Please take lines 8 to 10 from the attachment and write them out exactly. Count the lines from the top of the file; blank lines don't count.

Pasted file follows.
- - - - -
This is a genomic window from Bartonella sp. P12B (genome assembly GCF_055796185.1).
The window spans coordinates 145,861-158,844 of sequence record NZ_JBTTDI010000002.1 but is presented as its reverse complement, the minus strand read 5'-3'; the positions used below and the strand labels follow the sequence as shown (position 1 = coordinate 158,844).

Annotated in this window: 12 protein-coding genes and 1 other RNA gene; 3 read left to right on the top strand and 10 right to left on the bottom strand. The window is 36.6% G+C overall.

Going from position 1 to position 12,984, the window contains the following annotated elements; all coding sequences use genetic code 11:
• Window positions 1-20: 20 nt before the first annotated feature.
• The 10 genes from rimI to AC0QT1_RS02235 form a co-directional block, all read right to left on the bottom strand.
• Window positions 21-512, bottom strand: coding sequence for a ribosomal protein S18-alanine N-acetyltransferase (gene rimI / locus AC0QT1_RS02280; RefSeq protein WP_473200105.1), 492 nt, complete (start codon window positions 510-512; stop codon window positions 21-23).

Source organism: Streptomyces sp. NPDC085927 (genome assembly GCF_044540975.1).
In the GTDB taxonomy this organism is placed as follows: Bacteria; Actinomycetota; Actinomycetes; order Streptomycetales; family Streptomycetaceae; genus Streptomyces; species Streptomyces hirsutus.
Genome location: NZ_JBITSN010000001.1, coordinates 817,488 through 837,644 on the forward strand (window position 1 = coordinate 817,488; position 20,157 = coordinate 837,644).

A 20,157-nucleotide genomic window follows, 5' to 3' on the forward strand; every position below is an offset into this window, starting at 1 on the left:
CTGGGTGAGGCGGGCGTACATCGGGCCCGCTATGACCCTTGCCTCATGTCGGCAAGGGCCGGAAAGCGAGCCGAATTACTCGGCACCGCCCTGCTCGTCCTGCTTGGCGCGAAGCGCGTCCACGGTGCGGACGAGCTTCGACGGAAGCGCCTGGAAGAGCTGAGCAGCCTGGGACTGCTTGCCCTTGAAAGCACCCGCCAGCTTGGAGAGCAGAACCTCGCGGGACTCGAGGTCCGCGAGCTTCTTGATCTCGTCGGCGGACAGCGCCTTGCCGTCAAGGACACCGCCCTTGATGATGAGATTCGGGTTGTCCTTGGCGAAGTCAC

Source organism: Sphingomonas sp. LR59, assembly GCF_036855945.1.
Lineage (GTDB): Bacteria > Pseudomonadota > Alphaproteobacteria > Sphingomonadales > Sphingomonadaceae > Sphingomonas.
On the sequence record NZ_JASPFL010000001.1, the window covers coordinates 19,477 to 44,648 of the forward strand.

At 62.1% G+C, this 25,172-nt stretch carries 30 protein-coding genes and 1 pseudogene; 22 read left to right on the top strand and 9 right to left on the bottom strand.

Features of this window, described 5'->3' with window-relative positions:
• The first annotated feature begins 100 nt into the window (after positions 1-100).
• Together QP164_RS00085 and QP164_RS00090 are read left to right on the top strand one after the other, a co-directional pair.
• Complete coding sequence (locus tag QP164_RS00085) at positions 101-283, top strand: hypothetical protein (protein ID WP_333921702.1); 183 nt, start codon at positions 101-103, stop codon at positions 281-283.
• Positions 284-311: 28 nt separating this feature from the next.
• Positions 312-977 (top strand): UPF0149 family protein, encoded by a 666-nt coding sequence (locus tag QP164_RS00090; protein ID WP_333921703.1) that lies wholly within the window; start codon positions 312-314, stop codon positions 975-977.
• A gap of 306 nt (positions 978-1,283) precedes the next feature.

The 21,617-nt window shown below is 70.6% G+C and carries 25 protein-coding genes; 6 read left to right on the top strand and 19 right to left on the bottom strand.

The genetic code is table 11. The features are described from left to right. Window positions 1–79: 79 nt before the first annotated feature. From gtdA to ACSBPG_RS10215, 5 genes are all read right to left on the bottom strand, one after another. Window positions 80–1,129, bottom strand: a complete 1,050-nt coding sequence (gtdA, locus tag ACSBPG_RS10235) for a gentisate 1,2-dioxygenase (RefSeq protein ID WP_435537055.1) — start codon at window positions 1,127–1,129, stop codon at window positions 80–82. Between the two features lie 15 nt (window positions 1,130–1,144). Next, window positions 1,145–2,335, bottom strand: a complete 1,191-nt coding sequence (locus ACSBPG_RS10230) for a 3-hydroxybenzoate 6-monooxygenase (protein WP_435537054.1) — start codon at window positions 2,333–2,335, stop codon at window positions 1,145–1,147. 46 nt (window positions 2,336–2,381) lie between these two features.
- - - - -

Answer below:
Source organism: Streptomyces sp. NPDC085927 (genome assembly GCF_044540975.1).
In the GTDB taxonomy this organism is placed as follows: Bacteria; Actinomycetota; Actinomycetes; order Streptomycetales; family Streptomycetaceae; genus Streptomyces; species Streptomyces hirsutus.
Genome location: NZ_JBITSN010000001.1, coordinates 817,488 through 837,644 on the forward strand (window position 1 = coordinate 817,488; position 20,157 = coordinate 837,644).